NCAA cases settle: What Texas A&M fans need to know about seismic cases

The landscape of college sports as we know it is changing in a huge way. Here's what Texas A&M fans need to know.
In this photo illustration, a National Collegiate Athletic...
In this photo illustration, a National Collegiate Athletic... / SOPA Images/GettyImages

After NCAA settlements, schools can now pay players directly: How 100-year change affects Texas A&M

On Kyle Field this fall, Texas A&M fans will see something that hasn't happened in over 170 years of collegiate sports: players that are officially compensated by the university. After the conferences that make up the NCAA voted to accept settlement terms for three different cases, a plan is moving forward to compensate past and current athletes to the tune of $2.7 billion in total, paid out over a 10-year period.

ESPN's Dan Murphy and Pete Thamel report that there is also a provision in place for a revenue-sharing model with athletes that will allow schools to share up to $20 million each year. Importantly, this money comes directly from the school, rather than third-party NIL deals.

Athletes who played as far back as 2016 are allowed to opt in to the aforementioned $2.7 billion settlement and receive funds that they were owed. Those who opt in are not allowed to sue the NCAA for antitrust violations.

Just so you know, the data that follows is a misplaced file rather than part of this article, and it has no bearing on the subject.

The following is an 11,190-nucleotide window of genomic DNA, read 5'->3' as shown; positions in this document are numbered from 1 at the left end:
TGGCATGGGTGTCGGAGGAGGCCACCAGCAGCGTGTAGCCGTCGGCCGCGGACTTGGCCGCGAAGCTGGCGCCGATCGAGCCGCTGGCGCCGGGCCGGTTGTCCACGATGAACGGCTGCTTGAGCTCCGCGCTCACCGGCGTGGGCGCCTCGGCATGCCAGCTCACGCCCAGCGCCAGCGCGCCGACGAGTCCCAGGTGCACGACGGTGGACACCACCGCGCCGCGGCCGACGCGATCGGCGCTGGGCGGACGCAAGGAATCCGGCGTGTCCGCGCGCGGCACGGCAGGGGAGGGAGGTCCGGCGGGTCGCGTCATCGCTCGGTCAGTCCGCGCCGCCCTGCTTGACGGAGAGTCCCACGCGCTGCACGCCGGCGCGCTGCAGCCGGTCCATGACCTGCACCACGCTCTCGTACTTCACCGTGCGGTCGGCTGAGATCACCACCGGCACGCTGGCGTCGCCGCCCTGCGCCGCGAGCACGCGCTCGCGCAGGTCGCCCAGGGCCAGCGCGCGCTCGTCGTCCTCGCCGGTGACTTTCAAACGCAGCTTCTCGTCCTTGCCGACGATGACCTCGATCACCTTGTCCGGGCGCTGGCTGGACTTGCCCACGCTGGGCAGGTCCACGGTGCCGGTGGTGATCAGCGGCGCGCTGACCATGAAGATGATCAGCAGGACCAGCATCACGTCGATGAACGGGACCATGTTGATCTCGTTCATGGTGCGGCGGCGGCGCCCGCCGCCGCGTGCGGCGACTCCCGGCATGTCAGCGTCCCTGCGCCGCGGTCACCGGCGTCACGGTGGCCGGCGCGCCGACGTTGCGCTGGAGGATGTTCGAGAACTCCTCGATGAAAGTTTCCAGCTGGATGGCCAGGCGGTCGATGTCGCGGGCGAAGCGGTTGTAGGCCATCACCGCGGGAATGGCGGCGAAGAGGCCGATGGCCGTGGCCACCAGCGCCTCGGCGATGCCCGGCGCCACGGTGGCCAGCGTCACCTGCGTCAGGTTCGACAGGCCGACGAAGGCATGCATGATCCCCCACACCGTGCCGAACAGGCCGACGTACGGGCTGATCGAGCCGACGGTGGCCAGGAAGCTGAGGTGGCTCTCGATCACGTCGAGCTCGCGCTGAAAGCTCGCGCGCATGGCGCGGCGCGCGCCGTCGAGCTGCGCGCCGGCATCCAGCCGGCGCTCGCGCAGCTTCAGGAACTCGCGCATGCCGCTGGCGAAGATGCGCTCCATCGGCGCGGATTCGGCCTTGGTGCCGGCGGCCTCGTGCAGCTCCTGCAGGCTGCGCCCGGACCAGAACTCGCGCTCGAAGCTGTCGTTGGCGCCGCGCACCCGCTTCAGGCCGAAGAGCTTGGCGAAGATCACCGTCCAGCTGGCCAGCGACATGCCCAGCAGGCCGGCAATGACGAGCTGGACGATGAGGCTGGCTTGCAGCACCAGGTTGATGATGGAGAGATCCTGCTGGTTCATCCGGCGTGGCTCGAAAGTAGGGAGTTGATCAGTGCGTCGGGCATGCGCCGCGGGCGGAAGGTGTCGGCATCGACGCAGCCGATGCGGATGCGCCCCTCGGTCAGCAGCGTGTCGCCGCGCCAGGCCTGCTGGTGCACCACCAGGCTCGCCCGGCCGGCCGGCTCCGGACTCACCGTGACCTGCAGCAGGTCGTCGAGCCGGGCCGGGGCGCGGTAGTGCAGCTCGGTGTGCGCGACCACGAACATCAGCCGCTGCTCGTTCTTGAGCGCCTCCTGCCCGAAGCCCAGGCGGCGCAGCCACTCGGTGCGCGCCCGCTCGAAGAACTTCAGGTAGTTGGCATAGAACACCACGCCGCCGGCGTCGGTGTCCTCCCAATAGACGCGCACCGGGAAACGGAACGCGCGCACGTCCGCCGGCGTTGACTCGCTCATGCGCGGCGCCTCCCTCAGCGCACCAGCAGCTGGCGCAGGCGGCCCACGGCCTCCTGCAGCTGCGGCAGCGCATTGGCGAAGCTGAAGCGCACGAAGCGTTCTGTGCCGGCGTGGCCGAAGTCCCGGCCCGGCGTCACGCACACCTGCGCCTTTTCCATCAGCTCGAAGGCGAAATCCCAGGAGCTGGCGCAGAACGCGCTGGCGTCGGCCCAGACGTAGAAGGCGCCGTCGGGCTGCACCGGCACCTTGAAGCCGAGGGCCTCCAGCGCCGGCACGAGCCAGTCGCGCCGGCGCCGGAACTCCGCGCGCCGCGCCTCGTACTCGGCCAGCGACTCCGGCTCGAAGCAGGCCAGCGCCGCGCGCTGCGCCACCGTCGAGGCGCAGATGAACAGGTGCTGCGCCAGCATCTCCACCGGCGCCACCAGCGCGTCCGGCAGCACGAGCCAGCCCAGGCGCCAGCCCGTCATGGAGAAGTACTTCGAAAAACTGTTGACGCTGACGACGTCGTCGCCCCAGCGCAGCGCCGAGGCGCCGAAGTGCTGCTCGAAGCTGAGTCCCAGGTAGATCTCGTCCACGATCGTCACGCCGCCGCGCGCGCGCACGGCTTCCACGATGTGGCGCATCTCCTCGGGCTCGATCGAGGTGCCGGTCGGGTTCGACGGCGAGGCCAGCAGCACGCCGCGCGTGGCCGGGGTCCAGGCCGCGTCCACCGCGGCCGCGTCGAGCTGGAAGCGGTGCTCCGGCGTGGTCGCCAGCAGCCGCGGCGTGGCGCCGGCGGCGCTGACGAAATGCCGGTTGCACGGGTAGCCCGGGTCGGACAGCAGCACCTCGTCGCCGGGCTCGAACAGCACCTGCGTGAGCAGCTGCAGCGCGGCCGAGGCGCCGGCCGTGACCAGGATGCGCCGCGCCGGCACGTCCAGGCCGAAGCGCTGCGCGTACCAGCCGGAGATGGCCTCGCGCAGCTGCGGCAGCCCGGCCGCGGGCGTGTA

This appears to just be the beginning, too, as there are still ongoing lawsuits by several parties, including one from former Colorado RB Alex Fontenot (who was part of that Buffs team which the Ags defeated in an ugly 10-9 win in Denver in 2021), who is suing the NCAA for its restrictions on TV revenue sharing with athletes. Things like collective bargaining agreements could be in the near future as well, depending on the outcome of some of these cases.

What does NCAA settlement mean for Texas A&M?

The prescience of the Texas A&M brass to act with foresight this past spring, hiring Trev Alberts as AD, appears to be paying off. Alberts has been very future-focused when it comes to this issue, and looks to have been putting mechanisms in place to prepare for this change ever since he got to campus.

For that reason, I believe that Texas A&M is well-prepared for this new world of collegiate athletics. As one of the top revenue-generating athletic departments in the nation, the Aggies will be ready for what is coming down the pike.

For the immediate future, I expect to see a structure put in place on the school level to compensate the players in an organized way, such as we have come to expect out of the administration surrounding Elko and Alberts. I'll be interested to see how these structures that I anticipate emerging at schools around the country are parlayed as recruiting tools going forward.

This is a new age of college athletics, without a doubt. The future is uncertain, but I feel confident the Aggies are prepared no matter the eventuality.